I have only one small gripe about Fender and that is they expect me to pay an extra 50 quid for a vynil cover which is very poor marketing I think, the cost per item for that would be minimal. Lucy is hard at it on the sewing machine as we speak, making one for a couple of quid ...... as they couldn't be generous enough to give me a cover I shall probably write their main competitiors name across the home made cover.

In closing I will say what I always do, these comments are not for the technophobe and purely reflect my own opinion.  I'm sure that there are some nerdy wierdo's grinding their teeth at my 'valve' remarks but it's for you to make your own decisions. If you're in the market for a change of amplifier though, go and check one out for yourself, you just might like the sound of the Fender Mustang. I certainly do.

I just thought she would go on of the few early female blues singers that commanded worldwide respect.  "I would rather Go Blind" has never been bettered by anyone.  She was just awesome and had a voice that would convey pure sentiment through her handling of the blues, no fancy recording tricks just honest talent. 

It always seems such a pity that her reputation as a 'real great' wasn't rewarded enough by getting her a few 'real good' original songs to sing and make her own.   Although she had a massive hit with "At Last", and it was a indeed a great song to sing, it's style was a bit of a departure from her blues roots and kind of placed her in the jazz lounge.  I've been listening to her music today almost exclusively, with one exception and that is the music of someone else of staggering importance to R&B who passed away on the same day and that is...... 

His first hit was the self penned 'Willie and the Hand Jive" which he wrote after hearing a story from US girl group, the Three Tons of Joy, who had been in the UK promoting 'Ma he's making eyes at me", of how the audience of British teenagers sat and danced "The Handjive" on the TV show 6.5 Special.   
This Youtube clip shows the '3 tons' with him during a performance.

I guess this will come as shock news to some folk who always think that anything E Clapton records, he wrote.  As it is, Clapton practically plays his version of 'Handjive' note for note from the original which I actually applaud, it shows he has great respect for the original feel.

The 'Handjive" hit was only a part of Otis' contribution to music though. 
A great band leader, percussionist, pianist, vocalist, promoter, entrepeneur and record producer and it was in that last role that he was responsible for giving the world two of its most prodigious talents - Little Richard and remarkably, the late Etta James.  It would be nice to think that their souls have reunited somewhere. 
Last month I falsely gave the impression that Lee Stevens had left the country in 1962 to avoid paying out Five Pounds to someone who came up with a new name for The Satelites.............."I'm outraged" came the reply from Stevens hideaway, somewhere in the depths of Ontario "It was 1966!".

It had been rumoured that a sickly orphan had come up with a new name for
his backing group and would have used the winnings to buy a warm blanket for the winter.   Stevens said "It was a fair competition and though I liked the sickly orphans suggestion of The Lovely Lee Stevens Group",  I myself came up with the best name of all - "The Lee Stevens Group" and awarded myself the prize, I firmly believe that I deserved to win".  The Musicians Charity Organisation, Mitchells and Butlers eventually ended up as the beneficiary of those Five English Pounds, with the majority of that donation being re-cycled into a MkIII UPR (Upright Porcelain Recepticle).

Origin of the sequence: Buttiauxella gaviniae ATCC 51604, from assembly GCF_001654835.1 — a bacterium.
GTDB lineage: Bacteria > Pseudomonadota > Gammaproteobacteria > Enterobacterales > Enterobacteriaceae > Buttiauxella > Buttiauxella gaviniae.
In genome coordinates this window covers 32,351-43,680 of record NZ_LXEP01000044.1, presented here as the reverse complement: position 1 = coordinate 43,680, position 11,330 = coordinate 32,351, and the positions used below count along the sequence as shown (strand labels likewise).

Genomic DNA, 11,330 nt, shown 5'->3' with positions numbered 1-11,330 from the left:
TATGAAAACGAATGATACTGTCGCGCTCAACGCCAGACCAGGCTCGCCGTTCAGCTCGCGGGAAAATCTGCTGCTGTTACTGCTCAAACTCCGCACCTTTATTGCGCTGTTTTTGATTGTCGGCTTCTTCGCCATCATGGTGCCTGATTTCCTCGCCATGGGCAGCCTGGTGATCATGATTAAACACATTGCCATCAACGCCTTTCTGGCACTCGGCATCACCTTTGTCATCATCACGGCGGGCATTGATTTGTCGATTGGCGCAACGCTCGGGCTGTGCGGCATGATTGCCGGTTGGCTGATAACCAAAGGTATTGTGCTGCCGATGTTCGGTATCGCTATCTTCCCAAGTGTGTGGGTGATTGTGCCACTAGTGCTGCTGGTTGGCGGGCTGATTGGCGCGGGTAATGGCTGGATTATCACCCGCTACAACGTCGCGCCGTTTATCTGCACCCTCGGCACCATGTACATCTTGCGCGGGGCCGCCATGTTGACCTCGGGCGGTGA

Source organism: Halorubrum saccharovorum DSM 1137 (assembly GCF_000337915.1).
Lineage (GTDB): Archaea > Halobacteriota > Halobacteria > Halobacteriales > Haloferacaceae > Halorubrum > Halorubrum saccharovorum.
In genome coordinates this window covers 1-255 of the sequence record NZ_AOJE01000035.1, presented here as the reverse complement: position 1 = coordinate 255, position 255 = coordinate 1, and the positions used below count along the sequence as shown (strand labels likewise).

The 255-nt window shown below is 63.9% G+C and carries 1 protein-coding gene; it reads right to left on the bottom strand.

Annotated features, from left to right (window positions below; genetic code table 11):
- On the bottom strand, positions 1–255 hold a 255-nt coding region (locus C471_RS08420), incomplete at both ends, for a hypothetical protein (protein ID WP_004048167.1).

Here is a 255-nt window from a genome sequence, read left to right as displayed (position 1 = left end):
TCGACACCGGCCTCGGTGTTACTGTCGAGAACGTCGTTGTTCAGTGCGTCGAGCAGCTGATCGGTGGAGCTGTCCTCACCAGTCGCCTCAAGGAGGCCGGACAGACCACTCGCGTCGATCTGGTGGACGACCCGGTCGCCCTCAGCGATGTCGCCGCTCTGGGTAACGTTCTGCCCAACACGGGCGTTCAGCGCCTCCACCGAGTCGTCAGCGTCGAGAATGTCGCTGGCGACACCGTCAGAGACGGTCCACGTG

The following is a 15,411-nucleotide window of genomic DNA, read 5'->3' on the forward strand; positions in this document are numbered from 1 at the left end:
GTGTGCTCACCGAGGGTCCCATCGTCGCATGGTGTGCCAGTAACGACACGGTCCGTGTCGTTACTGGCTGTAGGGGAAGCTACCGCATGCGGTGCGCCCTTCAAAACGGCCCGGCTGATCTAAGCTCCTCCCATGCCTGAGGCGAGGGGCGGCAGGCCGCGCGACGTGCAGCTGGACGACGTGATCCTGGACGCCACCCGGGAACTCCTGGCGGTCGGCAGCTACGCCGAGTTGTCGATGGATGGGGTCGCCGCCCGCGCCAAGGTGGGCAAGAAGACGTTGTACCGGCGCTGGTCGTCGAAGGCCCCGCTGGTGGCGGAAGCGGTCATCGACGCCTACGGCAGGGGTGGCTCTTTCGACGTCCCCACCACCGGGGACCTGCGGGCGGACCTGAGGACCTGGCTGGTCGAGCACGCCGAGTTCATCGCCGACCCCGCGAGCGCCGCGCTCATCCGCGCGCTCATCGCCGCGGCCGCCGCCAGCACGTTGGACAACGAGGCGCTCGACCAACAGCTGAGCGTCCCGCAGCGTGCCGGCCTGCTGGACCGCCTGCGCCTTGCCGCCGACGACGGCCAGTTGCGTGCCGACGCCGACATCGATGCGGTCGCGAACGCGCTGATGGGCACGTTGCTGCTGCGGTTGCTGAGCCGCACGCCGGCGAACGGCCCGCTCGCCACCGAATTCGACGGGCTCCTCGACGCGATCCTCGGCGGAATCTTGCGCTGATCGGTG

"Rock n' Roll is a cut throat business and you have to be tough to be a winner" said Stevens.      

I have been contacted so much about Zella Records that I thought I had better put in this little explanation about the location of the recording studio.

Although Zella Records had been born and grown from Ladbrokes Music shop whose address was on Bristol Street, the studio itself was detached and was located in a delivery quadrangle to the rear of the shop which was accessible through a pair of large gates built into the facade of the Bristol Street shopfronts to permit lorry deliveries to the rear.  This quadrangle also backed onto Essex Street so effectively, the studio was in Essex Street and Ladbrokes Music Shop was on Bristol Street. 

I guess that most of you will have read about Tony Iommi's illness.   I just want to take this opportunity to say that we all wish for a good outcome for Tony who is undergoing treatment as we speak.  I know he is getting fantastic support from all areas.  Positivity is a great weapon. 
I'll say no more on that subject....

The hairy left-hander, along with the other members of Black Sabbath are currently recording their new album in London.  I'm gonna proffer a title suggestion here, and this won't have the Sabs being charged a huge amount by some advertising 'think-tank'.   I'm zeroed into the demographic of this great Brummie band, and this is what it should called:

"Met Al in the Elbow Room", kinda clever in a Brummie way.


"Platforms, Hair and ill Fitting Trousers" is my current favourite, an homage to Geezer Butler, almost scary.

Look out for John Woodhouse's CD review of The Move live at the Filmore, coming soon on the BRUMBEAT Reviews page. 

next month.....
Some time ago I was corresponding with someone who had sent me a DVD of their band gigging somewhere.  I noticed that the right hand PA speaker  obliterated the bass player completely throughout the video, as did the still photography that they had sent me........I suggested that the bassist must have moaned about not being on it "He doesn't know" came the reply "and anyway, they all moan, it's in their DNA!!".   Is that the truth, are all bass players whingers? .....coming to this blog next month. 


and just before I go......Robbie Kean!! UTV